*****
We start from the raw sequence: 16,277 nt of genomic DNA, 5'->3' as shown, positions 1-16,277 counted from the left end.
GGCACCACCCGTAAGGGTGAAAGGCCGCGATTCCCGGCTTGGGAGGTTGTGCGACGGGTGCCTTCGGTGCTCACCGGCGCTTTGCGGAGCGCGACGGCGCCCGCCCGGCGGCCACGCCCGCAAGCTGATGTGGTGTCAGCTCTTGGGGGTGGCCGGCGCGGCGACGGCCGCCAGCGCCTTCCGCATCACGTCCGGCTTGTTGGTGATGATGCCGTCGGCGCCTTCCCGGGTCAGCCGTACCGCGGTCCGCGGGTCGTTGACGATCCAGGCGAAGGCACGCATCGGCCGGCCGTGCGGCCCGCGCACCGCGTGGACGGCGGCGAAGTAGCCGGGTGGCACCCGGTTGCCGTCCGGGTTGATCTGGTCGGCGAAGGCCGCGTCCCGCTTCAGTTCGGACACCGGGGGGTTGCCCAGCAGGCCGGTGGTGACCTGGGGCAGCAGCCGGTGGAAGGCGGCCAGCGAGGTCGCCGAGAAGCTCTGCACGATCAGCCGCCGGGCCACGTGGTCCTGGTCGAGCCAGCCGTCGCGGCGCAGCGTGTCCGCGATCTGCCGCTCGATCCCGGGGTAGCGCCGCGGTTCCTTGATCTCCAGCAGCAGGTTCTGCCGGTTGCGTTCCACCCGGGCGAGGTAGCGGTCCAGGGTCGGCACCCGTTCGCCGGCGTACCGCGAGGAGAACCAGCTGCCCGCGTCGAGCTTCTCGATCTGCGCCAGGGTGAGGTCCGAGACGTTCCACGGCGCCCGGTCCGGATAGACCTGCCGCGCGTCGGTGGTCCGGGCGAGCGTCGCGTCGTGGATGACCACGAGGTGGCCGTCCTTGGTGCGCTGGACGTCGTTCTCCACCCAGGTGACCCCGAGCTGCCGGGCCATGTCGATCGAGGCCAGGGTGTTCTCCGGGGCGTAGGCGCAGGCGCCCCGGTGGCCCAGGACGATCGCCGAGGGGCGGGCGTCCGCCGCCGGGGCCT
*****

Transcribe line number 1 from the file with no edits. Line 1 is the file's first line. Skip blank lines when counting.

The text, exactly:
We start from the raw sequence: 16,277 nt of genomic DNA, 5'->3' as shown, positions 1-16,277 counted from the left end.